The Deutsche Guggenheim was an art museum in Berlin, Germany, open from 1997 to 2013. It was located in the ground floor of the Deutsche Bank building on the Unter den Linden boulevard. The museum was a collaboration between the Solomon R. Guggenheim Foundation and the Deutsche Bank, which owns the largest corporate art collection in the World. The 3,800 square feet (350 sq m) exhibition space was designed by Richard Gluckman, an American architect.
Funded entirely by the Deutsche Bank, the gallery had four exhibitions each year, complemented by educational programming. Its first exhibition, in 1997, was titled Robert Delaunay: Visions of Paris. Its primary purpose, however, was to commission important new works by contemporary artists that would then enter the Guggenheim collection. At least once a year, one artist was commissioned to create a new work specifically for the exhibition space. The commissions included paintings by James Rosenquist and Jeff Koons, photos by Hiroshi Sugimoto, John Baldessari and Jeff Wall, sculptures by Rachel Whiteread and large-scale installations by Gerhard Richter, Hanne Darboven, Lawrence Weiner, Phoebe Washburn, Gabriel Orozco and Anish Kapoor.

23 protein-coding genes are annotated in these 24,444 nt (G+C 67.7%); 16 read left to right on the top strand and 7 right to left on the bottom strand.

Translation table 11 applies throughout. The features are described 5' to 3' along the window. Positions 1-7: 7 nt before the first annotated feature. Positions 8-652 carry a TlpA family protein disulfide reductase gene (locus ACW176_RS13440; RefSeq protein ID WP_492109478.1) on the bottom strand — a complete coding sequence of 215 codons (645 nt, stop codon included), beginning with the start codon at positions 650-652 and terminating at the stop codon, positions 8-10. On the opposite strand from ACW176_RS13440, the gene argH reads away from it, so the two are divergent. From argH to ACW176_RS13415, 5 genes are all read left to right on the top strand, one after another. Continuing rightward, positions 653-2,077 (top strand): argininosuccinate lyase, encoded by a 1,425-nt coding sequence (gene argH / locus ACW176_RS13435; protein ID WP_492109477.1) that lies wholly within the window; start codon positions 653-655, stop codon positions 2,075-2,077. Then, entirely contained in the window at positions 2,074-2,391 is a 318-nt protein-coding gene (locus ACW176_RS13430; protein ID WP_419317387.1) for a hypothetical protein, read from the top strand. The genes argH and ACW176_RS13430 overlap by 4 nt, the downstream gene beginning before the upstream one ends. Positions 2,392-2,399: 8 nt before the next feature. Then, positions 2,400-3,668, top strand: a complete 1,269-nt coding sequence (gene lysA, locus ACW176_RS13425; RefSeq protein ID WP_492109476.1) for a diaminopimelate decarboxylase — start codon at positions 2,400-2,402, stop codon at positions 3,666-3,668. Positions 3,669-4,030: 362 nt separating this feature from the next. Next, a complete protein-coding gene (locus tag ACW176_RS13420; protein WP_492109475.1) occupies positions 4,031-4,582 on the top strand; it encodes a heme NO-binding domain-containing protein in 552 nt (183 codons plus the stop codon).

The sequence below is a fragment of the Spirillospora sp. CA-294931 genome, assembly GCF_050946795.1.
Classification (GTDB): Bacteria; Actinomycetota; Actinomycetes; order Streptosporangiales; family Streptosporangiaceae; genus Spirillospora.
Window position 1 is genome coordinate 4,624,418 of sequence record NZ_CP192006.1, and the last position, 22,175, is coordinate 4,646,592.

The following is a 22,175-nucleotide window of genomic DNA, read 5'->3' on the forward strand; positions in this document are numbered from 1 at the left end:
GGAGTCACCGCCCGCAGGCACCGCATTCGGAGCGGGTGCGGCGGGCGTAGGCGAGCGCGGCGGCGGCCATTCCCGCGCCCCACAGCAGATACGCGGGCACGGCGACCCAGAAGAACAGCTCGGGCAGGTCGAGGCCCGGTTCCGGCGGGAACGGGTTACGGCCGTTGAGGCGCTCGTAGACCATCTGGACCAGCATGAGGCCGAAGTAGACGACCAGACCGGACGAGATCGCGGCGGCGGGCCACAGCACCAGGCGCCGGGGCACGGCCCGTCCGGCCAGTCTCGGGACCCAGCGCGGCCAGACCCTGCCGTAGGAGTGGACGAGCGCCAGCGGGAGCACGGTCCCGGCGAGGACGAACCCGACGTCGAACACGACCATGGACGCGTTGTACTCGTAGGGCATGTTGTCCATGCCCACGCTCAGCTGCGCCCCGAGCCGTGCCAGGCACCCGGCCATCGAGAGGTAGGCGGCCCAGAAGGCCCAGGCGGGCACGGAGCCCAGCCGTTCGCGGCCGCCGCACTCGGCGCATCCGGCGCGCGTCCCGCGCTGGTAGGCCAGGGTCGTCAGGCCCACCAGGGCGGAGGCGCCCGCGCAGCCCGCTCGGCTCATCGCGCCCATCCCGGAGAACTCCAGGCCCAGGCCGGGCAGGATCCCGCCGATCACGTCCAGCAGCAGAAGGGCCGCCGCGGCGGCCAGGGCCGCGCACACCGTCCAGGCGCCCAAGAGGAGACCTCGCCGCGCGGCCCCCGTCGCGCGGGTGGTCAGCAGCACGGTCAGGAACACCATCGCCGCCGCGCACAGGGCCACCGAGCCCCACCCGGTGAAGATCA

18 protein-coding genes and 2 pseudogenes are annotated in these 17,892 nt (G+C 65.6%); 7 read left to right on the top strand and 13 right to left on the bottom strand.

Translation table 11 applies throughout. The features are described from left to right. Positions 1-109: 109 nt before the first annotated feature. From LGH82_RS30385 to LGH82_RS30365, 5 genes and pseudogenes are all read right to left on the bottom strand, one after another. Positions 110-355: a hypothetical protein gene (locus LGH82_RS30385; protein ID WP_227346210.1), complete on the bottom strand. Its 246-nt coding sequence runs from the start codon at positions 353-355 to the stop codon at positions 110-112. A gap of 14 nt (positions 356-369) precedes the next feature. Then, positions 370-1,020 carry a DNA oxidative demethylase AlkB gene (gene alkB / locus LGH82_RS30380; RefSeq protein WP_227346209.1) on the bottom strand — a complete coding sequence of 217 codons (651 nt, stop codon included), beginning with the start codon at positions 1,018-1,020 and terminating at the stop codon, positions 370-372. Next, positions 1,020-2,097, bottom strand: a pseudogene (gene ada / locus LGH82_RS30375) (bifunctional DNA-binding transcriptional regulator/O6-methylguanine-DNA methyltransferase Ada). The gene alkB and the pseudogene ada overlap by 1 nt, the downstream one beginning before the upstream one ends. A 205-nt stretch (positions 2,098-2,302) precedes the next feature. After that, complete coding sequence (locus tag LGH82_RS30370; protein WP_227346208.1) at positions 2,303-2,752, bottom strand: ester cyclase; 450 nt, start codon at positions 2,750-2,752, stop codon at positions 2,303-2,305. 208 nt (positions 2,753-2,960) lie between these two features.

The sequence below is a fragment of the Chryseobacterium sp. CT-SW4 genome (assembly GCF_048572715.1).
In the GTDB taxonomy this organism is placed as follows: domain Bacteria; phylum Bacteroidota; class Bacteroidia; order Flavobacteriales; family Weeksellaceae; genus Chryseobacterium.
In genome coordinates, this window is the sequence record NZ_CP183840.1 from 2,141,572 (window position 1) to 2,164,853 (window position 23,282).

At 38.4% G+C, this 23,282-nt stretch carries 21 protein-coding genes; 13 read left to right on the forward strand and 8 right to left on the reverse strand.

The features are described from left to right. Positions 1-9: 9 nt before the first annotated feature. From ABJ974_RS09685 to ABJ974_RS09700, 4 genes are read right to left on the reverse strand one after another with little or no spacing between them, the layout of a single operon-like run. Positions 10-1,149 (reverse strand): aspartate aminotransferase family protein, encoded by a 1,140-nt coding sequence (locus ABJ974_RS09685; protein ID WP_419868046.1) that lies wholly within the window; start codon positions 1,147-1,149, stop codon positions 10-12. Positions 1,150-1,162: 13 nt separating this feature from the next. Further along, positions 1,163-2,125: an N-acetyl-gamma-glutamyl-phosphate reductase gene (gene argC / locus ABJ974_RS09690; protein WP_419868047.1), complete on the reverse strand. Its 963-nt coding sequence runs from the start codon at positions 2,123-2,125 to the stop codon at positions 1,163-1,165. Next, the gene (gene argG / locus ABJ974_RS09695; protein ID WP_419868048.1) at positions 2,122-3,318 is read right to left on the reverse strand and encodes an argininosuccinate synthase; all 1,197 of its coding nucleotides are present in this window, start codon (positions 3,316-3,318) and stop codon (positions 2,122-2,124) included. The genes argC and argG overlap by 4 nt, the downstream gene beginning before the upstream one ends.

Based on a recommendation by Deutsche Bank’s Global Art Advisory Council, from 2010 to 2012, the bank each year honored a young artist who was featured in a large solo exhibition at the Deutsche Guggenheim. The museum's last exhibition, from November 2012 to February 2013 included still lives by Pablo Picasso and Paul Cézanne, landscapes by Vincent van Gogh and Claude Monet, abstract paintings by Franz Marc and Wassily Kandinsky and sculptures by Edgar Degas, Alexander Calder and Constantin Brâncuși. Titled "Visions of Modernity" and also featuring the work of Delaunay, the exhibition was intended to provide a "bookend to the Deutsche Guggenheim's very first exhibition".